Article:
My Grandfather enlisted for the Duke of Cornwall Light Infantry on the 4th December 1916, 38122 Private Zaccheus C Northover. He was transferred to the 44th Training Reserve Battalion, and also served in the Labour Corps, which I think may have been the 643rd Home Service Employment Company.

On the 1st December 1917 he was transferred from the 643rd Home Service Employment Company back to Bodmin Depot in preparation for going to France to join up with the 1st Battalion DCLI in 1918.

Do you hold any information regarding the 44th Training Reserve Battalion & 643rd Home Service Employment Company, regarding their operational function, where they were stationed etc?

Chris
www.championfh.net

Paul Nixon said...

Chris, I'm afraid I don't hold any information that would help you here but try posting this same query on the Great War Forum as there are experts there who probably will be able to help. The address is: http://1914-1918.invisionzone.com/forums/index.php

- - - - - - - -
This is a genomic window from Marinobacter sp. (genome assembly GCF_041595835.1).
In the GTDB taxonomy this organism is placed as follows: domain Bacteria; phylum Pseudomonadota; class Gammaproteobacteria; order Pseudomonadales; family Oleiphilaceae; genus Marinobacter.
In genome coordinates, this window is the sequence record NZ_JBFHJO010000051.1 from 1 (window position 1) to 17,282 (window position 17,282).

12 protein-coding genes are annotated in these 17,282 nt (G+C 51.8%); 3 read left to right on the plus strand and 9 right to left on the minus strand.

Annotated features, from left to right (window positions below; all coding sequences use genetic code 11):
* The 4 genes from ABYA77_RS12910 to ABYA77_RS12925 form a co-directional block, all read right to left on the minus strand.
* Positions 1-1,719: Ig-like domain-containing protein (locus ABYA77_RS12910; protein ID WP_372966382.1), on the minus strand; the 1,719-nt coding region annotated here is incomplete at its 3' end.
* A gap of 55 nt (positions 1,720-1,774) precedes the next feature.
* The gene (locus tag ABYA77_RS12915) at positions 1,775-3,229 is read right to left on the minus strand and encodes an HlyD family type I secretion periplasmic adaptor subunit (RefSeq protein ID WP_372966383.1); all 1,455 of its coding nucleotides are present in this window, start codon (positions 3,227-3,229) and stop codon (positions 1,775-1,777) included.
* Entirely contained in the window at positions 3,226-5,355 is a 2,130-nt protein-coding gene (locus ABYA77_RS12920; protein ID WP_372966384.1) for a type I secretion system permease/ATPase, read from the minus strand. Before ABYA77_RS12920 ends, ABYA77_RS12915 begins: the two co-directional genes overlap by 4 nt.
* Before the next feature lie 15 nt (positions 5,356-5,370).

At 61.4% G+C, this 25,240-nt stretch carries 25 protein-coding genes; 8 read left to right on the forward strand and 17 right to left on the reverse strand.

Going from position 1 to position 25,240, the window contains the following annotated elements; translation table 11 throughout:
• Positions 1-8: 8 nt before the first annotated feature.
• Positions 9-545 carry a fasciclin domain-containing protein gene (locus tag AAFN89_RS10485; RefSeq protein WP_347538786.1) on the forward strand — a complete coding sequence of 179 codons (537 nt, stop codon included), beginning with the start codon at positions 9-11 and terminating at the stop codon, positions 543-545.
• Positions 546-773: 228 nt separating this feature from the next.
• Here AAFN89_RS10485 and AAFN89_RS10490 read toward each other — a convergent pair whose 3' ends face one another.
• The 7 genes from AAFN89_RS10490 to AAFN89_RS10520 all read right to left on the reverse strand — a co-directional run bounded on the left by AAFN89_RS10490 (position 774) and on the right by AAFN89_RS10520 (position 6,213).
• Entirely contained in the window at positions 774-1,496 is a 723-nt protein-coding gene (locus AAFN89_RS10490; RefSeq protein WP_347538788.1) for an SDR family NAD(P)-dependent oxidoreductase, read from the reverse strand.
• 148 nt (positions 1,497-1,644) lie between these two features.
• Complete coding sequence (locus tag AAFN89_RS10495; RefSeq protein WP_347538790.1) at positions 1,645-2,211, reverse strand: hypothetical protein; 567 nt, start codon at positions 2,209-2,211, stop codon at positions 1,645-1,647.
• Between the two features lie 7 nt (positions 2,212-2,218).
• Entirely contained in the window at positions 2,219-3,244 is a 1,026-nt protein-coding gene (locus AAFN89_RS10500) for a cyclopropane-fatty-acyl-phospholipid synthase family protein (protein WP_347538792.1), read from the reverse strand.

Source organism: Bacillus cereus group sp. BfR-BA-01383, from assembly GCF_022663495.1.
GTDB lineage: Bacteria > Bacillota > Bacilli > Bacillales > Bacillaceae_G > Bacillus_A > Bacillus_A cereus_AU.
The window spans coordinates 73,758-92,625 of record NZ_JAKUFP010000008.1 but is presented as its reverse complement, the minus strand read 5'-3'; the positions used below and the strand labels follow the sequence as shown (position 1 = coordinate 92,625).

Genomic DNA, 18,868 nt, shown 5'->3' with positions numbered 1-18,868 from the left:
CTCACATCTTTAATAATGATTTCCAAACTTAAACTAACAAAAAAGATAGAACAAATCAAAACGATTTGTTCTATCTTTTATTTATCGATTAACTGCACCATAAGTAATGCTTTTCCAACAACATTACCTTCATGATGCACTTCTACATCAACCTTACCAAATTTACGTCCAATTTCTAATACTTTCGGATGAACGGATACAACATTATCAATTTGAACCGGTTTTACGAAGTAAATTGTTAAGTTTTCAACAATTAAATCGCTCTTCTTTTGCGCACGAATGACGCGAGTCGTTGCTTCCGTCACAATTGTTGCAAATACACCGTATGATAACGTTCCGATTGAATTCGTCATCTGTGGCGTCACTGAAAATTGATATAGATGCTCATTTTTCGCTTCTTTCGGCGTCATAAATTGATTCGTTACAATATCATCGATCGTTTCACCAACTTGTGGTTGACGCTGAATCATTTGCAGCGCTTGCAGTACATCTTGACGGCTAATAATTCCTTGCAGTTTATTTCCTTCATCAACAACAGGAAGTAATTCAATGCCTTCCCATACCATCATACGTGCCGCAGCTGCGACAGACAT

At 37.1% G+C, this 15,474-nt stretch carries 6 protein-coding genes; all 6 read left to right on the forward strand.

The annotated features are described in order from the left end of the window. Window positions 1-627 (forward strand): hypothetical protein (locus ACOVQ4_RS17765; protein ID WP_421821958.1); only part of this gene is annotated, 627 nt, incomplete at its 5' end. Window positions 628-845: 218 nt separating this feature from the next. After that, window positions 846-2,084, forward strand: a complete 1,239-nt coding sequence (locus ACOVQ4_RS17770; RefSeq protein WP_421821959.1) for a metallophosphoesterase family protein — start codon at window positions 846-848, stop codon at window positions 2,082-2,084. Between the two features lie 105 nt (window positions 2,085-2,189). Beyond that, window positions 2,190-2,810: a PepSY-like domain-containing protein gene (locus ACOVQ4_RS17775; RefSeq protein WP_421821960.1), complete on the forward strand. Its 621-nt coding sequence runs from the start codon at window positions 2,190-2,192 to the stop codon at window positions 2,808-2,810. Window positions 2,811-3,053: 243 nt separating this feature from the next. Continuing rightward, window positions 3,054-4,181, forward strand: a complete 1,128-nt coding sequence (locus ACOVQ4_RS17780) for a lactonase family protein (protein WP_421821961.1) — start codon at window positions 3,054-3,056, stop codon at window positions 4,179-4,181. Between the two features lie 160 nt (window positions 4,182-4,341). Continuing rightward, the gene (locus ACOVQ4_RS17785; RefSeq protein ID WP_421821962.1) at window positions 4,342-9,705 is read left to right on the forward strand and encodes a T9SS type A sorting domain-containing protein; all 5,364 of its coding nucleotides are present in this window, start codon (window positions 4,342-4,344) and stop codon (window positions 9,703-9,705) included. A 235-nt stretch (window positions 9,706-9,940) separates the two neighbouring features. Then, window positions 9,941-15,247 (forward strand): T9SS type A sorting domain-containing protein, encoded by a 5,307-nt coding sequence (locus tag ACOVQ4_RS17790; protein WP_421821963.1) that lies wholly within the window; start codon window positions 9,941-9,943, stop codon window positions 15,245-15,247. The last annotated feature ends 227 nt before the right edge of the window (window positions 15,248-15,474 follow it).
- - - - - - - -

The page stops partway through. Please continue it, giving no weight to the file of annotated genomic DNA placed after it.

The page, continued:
Jenny Doe said...

Hi. Trying to find info on my great grandfather. We have his Allied victory medal which has him down as PTE G Fuller and the number 3-5866. Is anyone able to help as it has is stumped

Paul Nixon said...

Hello Jenny. I can help you with information about this man but please note that since August, this has been a chargeable service. Please see the RESEARCH tab on this blog.

Paul

Lesley said...

Hello My Great Grand Uncle was James Bygraves (Jim) who died in action age 19 on 7/9/1916 . On his memorial grave his number is 19711 and served with 1st BN Duke of Cornwall light infantry - would you have any other information for us
Thank you

Paul Nixon said...